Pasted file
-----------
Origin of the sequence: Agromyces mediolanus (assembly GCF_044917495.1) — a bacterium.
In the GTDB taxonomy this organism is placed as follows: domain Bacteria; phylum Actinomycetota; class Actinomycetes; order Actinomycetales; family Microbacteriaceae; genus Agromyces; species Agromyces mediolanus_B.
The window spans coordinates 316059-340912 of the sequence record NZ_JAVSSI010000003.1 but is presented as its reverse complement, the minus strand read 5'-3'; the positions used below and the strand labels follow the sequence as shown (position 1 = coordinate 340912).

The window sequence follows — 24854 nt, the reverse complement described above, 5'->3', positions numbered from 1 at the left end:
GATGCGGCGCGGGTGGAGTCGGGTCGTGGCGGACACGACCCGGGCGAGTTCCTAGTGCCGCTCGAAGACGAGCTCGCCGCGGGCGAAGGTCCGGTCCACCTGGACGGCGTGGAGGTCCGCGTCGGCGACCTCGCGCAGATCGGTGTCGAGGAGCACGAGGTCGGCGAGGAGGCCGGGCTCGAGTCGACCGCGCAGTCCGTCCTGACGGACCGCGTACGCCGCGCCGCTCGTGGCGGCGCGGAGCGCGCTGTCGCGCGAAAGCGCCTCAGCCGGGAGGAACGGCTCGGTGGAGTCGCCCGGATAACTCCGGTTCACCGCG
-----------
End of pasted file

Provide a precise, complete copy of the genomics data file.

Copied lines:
Origin of the sequence: Agromyces mediolanus (assembly GCF_044917495.1) — a bacterium.
In the GTDB taxonomy this organism is placed as follows: domain Bacteria; phylum Actinomycetota; class Actinomycetes; order Actinomycetales; family Microbacteriaceae; genus Agromyces; species Agromyces mediolanus_B.
The window spans coordinates 316059-340912 of the sequence record NZ_JAVSSI010000003.1 but is presented as its reverse complement, the minus strand read 5'-3'; the positions used below and the strand labels follow the sequence as shown (position 1 = coordinate 340912).

The window sequence follows — 24854 nt, the reverse complement described above, 5'->3', positions numbered from 1 at the left end:
GATGCGGCGCGGGTGGAGTCGGGTCGTGGCGGACACGACCCGGGCGAGTTCCTAGTGCCGCTCGAAGACGAGCTCGCCGCGGGCGAAGGTCCGGTCCACCTGGACGGCGTGGAGGTCCGCGTCGGCGACCTCGCGCAGATCGGTGTCGAGGAGCACGAGGTCGGCGAGGAGGCCGGGCTCGAGTCGACCGCGCAGTCCGTCCTGACGGACCGCGTACGCCGCGCCGCTCGTGGCGGCGCGGAGCGCGCTGTCGCGCGAAAGCGCCTCAGCCGGGAGGAACGGCTCGGTGGAGTCGCCCGGATAACTCCGGTTCACCGCG